Historically, uncertainty has led to increased market volatility. Even though the Brexit vote is now behind us, the uncertainty surrounding the exit process is likely to continue to contribute to market volatility. If that’s not enough, remember, the US has a presidential election coming this November that may prove to be one of the most controversial in recent memory. More uncertainty.
Investors might be best served by being patient. It is going to take quite a long time for all of the moving parts to finally come together.
Probably the first step will be a resolution of the British political uncertainty with the selection of a new Prime Minister to succeed David Cameron, who will step down in October. The new Prime Minister will have to navigate the EU withdrawal process, that will take a minimum of two years, and probably longer.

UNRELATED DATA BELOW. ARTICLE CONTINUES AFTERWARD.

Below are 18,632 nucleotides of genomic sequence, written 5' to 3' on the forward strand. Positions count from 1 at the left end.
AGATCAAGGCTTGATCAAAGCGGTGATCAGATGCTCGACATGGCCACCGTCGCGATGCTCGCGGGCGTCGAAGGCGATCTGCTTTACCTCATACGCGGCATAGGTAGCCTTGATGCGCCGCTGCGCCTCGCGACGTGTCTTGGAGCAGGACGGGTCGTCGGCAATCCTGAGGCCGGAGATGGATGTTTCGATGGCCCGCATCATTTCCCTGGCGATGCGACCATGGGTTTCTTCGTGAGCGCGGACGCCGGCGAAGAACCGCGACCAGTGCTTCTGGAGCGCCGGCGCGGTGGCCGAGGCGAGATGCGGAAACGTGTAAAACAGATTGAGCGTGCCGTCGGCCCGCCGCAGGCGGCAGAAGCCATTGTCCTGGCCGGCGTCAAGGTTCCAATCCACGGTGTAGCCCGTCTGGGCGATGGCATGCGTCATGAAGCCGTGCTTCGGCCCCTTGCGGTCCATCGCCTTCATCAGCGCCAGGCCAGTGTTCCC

The next significant event is the US presidential election in November, which should begin to determine the likely US role in the discussions between Britain and the EU.
Throughout this period, we can expect all kinds of posturing and outrageous public statements by some or all of the various parties in the UK, the US and the EU.
Think back on all of the major traumatic events that have occurred over the last 100 years. Throughout this period, the markets have been subject to significant buffeting and weathered numerous significant short term movements. However, over the long run, the stock market has gone up and patience has been rewarded.
All comments and suggestions are welcome.
Walter Kirchberger, CFA®
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